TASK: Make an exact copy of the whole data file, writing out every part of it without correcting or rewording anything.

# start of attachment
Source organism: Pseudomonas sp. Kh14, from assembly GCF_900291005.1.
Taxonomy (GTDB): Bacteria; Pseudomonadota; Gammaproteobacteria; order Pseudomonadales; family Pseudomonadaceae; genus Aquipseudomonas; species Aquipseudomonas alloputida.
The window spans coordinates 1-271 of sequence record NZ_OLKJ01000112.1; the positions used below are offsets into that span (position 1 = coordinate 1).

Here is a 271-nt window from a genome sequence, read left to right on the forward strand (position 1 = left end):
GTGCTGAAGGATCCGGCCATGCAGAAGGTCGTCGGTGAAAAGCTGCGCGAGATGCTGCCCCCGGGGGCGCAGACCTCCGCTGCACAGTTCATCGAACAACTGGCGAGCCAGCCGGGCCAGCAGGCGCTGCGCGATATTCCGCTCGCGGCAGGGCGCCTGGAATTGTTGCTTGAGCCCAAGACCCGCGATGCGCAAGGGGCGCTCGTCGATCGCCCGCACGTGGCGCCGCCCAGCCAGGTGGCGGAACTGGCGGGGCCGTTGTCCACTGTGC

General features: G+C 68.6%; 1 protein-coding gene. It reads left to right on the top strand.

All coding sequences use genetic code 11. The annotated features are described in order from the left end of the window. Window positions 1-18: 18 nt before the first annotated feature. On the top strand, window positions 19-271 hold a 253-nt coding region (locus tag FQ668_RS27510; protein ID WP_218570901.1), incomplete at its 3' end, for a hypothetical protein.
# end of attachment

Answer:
Source organism: Pseudomonas sp. Kh14, from assembly GCF_900291005.1.
Taxonomy (GTDB): Bacteria; Pseudomonadota; Gammaproteobacteria; order Pseudomonadales; family Pseudomonadaceae; genus Aquipseudomonas; species Aquipseudomonas alloputida.
The window spans coordinates 1-271 of sequence record NZ_OLKJ01000112.1; the positions used below are offsets into that span (position 1 = coordinate 1).

Here is a 271-nt window from a genome sequence, read left to right on the forward strand (position 1 = left end):
GTGCTGAAGGATCCGGCCATGCAGAAGGTCGTCGGTGAAAAGCTGCGCGAGATGCTGCCCCCGGGGGCGCAGACCTCCGCTGCACAGTTCATCGAACAACTGGCGAGCCAGCCGGGCCAGCAGGCGCTGCGCGATATTCCGCTCGCGGCAGGGCGCCTGGAATTGTTGCTTGAGCCCAAGACCCGCGATGCGCAAGGGGCGCTCGTCGATCGCCCGCACGTGGCGCCGCCCAGCCAGGTGGCGGAACTGGCGGGGCCGTTGTCCACTGTGC

General features: G+C 68.6%; 1 protein-coding gene. It reads left to right on the top strand.

All coding sequences use genetic code 11. The annotated features are described in order from the left end of the window. Window positions 1-18: 18 nt before the first annotated feature. On the top strand, window positions 19-271 hold a 253-nt coding region (locus tag FQ668_RS27510; protein ID WP_218570901.1), incomplete at its 3' end, for a hypothetical protein.